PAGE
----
The rest of the Udalagama Commission's recommendations comprise a sad litany of previous recommendations made by more than eleven such Commissions of Inquiry appointed by successive government since 1977. They include the suggestion that the doctrine of command responsibility be included in the country's penal statute, that the military should be provided training and that the amount of compensation payable to victims be increased. These are all factors adverted to by previous bodies including most particularly the 1994/1998 Commissions of Inquiry appointed by Chandrika Kumaratunga to inquire into post 1988 mass scale disappearances. Their reports, in fact, are far more comprehensive on this count than any other body.
The one concrete finding made by this most recent Commission is its (reported) conclusion that, the initial police investigations into the cases being inquired into lacked any semblance of professionalism. It must be noted that this, in turn, reflects on the liability of the State itself as responsibility may arise not only due to direct responsibility of state forces for a violation but also due to the failure on the part of the authorities to conduct effective investigations in that regard.
Integrity of the Commission process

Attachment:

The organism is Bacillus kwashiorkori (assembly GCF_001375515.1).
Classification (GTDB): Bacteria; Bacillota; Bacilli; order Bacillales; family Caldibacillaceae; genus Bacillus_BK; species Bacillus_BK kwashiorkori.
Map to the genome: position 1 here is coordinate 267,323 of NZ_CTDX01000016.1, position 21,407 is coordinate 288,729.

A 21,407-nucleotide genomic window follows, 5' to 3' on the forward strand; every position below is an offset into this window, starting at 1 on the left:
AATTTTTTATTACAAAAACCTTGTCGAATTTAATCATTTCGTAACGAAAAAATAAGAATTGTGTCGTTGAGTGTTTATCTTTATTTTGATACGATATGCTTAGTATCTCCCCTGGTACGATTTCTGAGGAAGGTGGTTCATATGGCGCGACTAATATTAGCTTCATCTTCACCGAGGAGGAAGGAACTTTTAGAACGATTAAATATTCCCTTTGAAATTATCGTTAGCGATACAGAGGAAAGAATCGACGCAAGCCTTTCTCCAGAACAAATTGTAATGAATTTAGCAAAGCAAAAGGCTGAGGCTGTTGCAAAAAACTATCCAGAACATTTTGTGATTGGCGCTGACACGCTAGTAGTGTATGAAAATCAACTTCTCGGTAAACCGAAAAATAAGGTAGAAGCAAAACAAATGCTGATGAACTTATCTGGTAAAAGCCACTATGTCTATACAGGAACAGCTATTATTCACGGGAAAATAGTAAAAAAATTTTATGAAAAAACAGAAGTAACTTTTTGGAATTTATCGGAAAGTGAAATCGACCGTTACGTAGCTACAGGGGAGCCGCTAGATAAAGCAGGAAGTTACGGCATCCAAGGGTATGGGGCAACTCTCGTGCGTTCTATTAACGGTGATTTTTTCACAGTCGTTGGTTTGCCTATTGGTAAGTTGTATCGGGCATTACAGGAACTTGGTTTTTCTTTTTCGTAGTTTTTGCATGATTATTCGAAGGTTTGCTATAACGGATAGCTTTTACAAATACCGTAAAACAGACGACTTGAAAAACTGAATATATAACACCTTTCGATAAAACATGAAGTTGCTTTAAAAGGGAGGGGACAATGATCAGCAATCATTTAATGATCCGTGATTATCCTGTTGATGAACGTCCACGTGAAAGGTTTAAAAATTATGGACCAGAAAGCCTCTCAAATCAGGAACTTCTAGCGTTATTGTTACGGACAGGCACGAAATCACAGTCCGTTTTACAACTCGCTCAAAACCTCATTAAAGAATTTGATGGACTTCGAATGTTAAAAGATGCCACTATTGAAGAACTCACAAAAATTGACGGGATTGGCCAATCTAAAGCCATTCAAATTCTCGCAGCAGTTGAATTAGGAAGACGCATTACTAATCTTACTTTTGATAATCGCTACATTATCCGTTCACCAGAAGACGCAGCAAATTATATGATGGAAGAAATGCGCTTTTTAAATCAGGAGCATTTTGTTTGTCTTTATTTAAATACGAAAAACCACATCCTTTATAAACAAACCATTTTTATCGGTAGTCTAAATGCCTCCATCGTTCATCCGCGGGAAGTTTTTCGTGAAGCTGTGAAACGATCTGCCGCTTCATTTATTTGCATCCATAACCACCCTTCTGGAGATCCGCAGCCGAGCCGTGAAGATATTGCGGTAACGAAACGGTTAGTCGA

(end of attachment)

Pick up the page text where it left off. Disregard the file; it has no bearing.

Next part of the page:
But we are now onto related questions. Is this all, pray, that this Commission could come up with after more than three years of sittings? What about questions of integrity relating to the Commission process itself? For example, the inquiry process has been marked by the progressive resignations of some of its Commissioners. We would like to know the reasons for these resignations and as to whether they were propelled by reasons of conscience as much as, for example, Supreme Court judges left the Judicial Service Commission in the term of former Chief Justice Sarath Silva some years back. It is time that the veil of secrecy is torn away in respect of these happenings. These bodies are, after all, maintained by our public funds as well.
And what, meanwhile, is one to say of the interaction of the Attorney General's Department with this Commission? In an opinion given in 2007 or thereabouts on the integrity of state law officers assisting the Commission process, two senior and much respected Justices of the Supreme Court unequivocally expressed the view that the involvement of at least one senior state lawyer with the Commission raised a clear conflict of interest given that he had himself been directly involved in previous investigations into the cases being inquired into.
Thus, there was a possibility that he may have been required to come before the Commission as a witness in respect of testifying to the 'adequacy and propriety' of such investigations. Though these queries were raised numerous times in the public forum as well, they were summarily brushed aside by the Commission. The body's so called witness protection programme was also a farce.
Singularly unfortunate fate
Ultimately this Commission achieved the singularly unfortunate fate of not being appreciated either by the victims whose cause they were supposed to inquire into and ensure justice or by the government, which summarily terminated the body before it had finished inquiring into even half of its mandated cases.
Undoubtedly this remains one of the worst such experiences in recent times.